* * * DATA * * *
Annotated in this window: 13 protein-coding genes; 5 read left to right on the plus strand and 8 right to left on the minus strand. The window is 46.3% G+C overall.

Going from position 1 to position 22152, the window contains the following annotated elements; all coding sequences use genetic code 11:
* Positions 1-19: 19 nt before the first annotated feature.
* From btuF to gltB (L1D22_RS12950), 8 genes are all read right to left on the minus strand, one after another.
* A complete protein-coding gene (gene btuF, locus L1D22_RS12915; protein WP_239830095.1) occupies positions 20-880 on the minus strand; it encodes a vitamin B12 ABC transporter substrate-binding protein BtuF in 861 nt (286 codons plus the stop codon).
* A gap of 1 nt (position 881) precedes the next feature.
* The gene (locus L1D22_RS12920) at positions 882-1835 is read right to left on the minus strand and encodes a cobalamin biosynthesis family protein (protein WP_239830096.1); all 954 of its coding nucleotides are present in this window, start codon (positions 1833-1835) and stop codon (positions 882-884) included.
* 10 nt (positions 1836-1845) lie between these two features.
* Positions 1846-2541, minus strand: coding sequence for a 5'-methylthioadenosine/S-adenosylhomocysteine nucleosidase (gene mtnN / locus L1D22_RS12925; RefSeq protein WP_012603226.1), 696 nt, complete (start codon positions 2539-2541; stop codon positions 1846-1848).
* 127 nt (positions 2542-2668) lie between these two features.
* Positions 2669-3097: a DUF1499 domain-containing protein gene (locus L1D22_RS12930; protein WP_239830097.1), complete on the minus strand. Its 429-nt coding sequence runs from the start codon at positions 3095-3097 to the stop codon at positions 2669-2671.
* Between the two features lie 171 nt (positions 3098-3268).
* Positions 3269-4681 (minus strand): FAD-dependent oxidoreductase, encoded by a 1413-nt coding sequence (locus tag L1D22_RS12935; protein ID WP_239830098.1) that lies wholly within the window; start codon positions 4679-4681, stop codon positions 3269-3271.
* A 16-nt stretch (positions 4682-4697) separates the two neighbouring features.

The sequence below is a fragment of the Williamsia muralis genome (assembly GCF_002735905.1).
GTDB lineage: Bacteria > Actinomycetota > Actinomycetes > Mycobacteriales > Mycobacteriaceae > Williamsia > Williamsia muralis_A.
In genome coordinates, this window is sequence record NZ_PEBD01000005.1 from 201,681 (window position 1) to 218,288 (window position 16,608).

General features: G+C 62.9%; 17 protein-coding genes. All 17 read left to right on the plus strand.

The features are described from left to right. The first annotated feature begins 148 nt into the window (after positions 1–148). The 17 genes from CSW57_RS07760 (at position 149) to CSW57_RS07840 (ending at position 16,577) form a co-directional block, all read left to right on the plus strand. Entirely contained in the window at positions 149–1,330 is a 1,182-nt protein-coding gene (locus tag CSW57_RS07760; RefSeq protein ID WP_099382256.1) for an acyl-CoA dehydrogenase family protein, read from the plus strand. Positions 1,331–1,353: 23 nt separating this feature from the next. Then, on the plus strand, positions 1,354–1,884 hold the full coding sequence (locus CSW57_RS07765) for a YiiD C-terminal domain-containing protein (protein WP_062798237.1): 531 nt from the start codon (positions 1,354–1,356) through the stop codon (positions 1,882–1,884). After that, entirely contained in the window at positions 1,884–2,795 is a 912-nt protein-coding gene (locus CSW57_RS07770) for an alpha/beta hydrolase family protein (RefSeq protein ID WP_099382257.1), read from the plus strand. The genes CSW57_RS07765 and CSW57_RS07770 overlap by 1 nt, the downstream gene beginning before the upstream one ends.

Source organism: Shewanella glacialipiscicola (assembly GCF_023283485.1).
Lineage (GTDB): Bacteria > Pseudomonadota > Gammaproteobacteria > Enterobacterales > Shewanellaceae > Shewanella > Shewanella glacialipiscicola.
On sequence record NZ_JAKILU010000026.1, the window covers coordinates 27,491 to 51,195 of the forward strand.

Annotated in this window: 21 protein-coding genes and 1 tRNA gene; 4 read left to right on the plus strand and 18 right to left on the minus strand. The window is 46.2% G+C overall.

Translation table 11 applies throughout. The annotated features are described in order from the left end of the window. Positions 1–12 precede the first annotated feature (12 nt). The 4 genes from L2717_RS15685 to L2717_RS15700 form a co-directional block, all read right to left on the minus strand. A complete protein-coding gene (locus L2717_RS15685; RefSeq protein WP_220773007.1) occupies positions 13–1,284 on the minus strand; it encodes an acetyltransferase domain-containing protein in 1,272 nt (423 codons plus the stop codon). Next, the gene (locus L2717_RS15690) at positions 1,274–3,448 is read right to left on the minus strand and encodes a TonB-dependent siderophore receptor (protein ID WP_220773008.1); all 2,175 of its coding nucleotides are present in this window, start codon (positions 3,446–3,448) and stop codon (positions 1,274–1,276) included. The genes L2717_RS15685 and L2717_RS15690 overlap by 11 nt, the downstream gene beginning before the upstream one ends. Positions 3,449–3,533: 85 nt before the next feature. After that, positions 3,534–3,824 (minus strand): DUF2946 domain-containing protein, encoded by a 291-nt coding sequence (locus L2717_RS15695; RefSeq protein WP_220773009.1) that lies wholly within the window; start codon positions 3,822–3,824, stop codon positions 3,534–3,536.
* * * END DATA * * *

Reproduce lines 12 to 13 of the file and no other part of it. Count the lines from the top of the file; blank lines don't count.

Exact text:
* Between the two features lie 171 nt (positions 3098-3268).
* Positions 3269-4681 (minus strand): FAD-dependent oxidoreductase, encoded by a 1413-nt coding sequence (locus tag L1D22_RS12935; protein ID WP_239830098.1) that lies wholly within the window; start codon positions 4679-4681, stop codon positions 3269-3271.